Who should have the HPV vaccine?


All girls between the ages of 12 and 18 should get this vital vaccine. It shields them from the most common cancer in women under the age of 35 – cervical cancer. HPV stands for human papillomavirus – this virus is responsible for most cases of cervical cancer – and the HPV vaccine protects girls from it.

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In England, girls are offered the vaccination in Year 8 – that’s when they’re 12 or 13. The first dose is followed by a second dose, six or twelve months afterwards. It’s important that girls get both doses, for full protection.

Are there girls who shouldn’t have the vaccination?

There are a small number of girls for whom the vaccination isn’t suitable. If they have had severe reaction to a previous dose (anaphylaxis), or to any of the ingredients in the vaccine, they shouldn’t be vaccinated. It’s also not suitable for young women who are pregnant.

If girls don’t feel well, have shivers, or are hot and have a raised temperature, the vaccine will be postponed until they are better. This is so that the illness doesn’t get confused with a reaction to the vaccine. However, an ordinary mild illness such as a cold is not a reason to delay the vaccination.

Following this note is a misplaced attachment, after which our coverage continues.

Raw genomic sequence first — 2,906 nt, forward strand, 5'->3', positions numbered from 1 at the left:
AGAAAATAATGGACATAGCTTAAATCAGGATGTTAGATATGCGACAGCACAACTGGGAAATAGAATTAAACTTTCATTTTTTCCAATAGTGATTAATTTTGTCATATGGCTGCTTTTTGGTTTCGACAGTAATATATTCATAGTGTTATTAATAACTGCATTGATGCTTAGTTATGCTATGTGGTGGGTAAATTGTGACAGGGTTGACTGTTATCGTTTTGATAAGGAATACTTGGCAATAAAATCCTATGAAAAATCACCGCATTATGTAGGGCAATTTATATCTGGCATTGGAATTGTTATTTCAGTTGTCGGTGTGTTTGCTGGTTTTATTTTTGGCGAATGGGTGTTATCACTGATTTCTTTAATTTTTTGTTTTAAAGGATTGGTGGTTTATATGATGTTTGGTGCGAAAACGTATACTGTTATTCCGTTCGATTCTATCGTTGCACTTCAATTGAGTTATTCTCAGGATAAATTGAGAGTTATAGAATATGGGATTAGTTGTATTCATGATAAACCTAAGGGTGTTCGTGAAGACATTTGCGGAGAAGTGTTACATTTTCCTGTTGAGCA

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What if the vaccination is missed?

Girls who miss getting either dose of the vaccine need to contact their GP or the immunisation team at their school as soon as possible, to get an appointment.

Girls who haven’t had the first dose of the vaccine before the age of 15 will need three doses, not two. Two doses aren’t as effective in older girls. So that’s another reason to make sure that the vaccination is done as soon as it is offered, and that both doses are taken.

The vaccine means you don’t need so many smear tests

The Guardian newspaper reported recently that if you have had the vaccination, you may need only three cervical smear tests in your lifetime, instead of the 12 that women are currently advised to have.

Home STI kits in London, from Greenwich Sexual Health, allow young women to test themselves for sexually transmitted infections.

However, it’s not possible to test for the HPV virus that causes cervical cancer – this will be done during a routine cervical smear test.

Written by suNCh8

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